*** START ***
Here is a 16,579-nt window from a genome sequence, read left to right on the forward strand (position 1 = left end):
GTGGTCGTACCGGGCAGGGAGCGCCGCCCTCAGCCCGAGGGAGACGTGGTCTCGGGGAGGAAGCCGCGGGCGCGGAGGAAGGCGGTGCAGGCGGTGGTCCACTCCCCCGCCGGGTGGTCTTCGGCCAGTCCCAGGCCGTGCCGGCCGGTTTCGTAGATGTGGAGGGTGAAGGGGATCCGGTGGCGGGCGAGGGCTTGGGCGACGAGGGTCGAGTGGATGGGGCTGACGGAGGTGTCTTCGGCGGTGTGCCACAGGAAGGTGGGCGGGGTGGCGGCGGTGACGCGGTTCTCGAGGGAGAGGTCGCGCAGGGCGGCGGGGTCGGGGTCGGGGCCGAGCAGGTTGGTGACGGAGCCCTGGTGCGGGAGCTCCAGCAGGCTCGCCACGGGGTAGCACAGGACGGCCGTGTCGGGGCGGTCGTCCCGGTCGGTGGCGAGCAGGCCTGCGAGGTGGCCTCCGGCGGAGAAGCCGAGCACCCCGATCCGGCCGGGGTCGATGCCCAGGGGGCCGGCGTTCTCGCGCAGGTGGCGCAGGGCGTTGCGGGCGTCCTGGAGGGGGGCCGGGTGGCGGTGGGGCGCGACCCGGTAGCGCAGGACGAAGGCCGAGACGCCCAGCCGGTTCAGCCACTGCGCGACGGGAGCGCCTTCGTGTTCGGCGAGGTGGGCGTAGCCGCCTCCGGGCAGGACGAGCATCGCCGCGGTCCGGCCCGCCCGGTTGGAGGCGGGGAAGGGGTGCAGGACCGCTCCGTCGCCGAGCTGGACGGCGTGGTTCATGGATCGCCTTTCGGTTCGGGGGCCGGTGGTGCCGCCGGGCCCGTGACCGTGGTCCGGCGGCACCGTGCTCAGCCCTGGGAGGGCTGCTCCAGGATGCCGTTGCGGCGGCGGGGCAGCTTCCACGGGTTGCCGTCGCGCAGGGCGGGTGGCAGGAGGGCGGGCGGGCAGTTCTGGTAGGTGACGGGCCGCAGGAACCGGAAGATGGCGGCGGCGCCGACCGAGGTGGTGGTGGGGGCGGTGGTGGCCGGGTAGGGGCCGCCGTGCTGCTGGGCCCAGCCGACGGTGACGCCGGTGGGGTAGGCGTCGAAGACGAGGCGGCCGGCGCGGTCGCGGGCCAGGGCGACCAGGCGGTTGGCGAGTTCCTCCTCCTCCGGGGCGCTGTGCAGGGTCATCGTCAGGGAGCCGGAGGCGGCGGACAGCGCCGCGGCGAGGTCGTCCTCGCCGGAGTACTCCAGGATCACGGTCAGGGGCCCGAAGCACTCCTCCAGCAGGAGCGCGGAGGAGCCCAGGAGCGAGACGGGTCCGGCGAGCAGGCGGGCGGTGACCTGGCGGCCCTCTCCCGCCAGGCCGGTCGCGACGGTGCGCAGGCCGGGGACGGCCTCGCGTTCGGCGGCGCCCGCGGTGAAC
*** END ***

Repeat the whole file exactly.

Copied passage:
Here is a 16,579-nt window from a genome sequence, read left to right on the forward strand (position 1 = left end):
GTGGTCGTACCGGGCAGGGAGCGCCGCCCTCAGCCCGAGGGAGACGTGGTCTCGGGGAGGAAGCCGCGGGCGCGGAGGAAGGCGGTGCAGGCGGTGGTCCACTCCCCCGCCGGGTGGTCTTCGGCCAGTCCCAGGCCGTGCCGGCCGGTTTCGTAGATGTGGAGGGTGAAGGGGATCCGGTGGCGGGCGAGGGCTTGGGCGACGAGGGTCGAGTGGATGGGGCTGACGGAGGTGTCTTCGGCGGTGTGCCACAGGAAGGTGGGCGGGGTGGCGGCGGTGACGCGGTTCTCGAGGGAGAGGTCGCGCAGGGCGGCGGGGTCGGGGTCGGGGCCGAGCAGGTTGGTGACGGAGCCCTGGTGCGGGAGCTCCAGCAGGCTCGCCACGGGGTAGCACAGGACGGCCGTGTCGGGGCGGTCGTCCCGGTCGGTGGCGAGCAGGCCTGCGAGGTGGCCTCCGGCGGAGAAGCCGAGCACCCCGATCCGGCCGGGGTCGATGCCCAGGGGGCCGGCGTTCTCGCGCAGGTGGCGCAGGGCGTTGCGGGCGTCCTGGAGGGGGGCCGGGTGGCGGTGGGGCGCGACCCGGTAGCGCAGGACGAAGGCCGAGACGCCCAGCCGGTTCAGCCACTGCGCGACGGGAGCGCCTTCGTGTTCGGCGAGGTGGGCGTAGCCGCCTCCGGGCAGGACGAGCATCGCCGCGGTCCGGCCCGCCCGGTTGGAGGCGGGGAAGGGGTGCAGGACCGCTCCGTCGCCGAGCTGGACGGCGTGGTTCATGGATCGCCTTTCGGTTCGGGGGCCGGTGGTGCCGCCGGGCCCGTGACCGTGGTCCGGCGGCACCGTGCTCAGCCCTGGGAGGGCTGCTCCAGGATGCCGTTGCGGCGGCGGGGCAGCTTCCACGGGTTGCCGTCGCGCAGGGCGGGTGGCAGGAGGGCGGGCGGGCAGTTCTGGTAGGTGACGGGCCGCAGGAACCGGAAGATGGCGGCGGCGCCGACCGAGGTGGTGGTGGGGGCGGTGGTGGCCGGGTAGGGGCCGCCGTGCTGCTGGGCCCAGCCGACGGTGACGCCGGTGGGGTAGGCGTCGAAGACGAGGCGGCCGGCGCGGTCGCGGGCCAGGGCGACCAGGCGGTTGGCGAGTTCCTCCTCCTCCGGGGCGCTGTGCAGGGTCATCGTCAGGGAGCCGGAGGCGGCGGACAGCGCCGCGGCGAGGTCGTCCTCGCCGGAGTACTCCAGGATCACGGTCAGGGGCCCGAAGCACTCCTCCAGCAGGAGCGCGGAGGAGCCCAGGAGCGAGACGGGTCCGGCGAGCAGGCGGGCGGTGACCTGGCGGCCCTCTCCCGCCAGGCCGGTCGCGACGGTGCGCAGGCCGGGGACGGCCTCGCGTTCGGCGGCGCCCGCGGTGAAC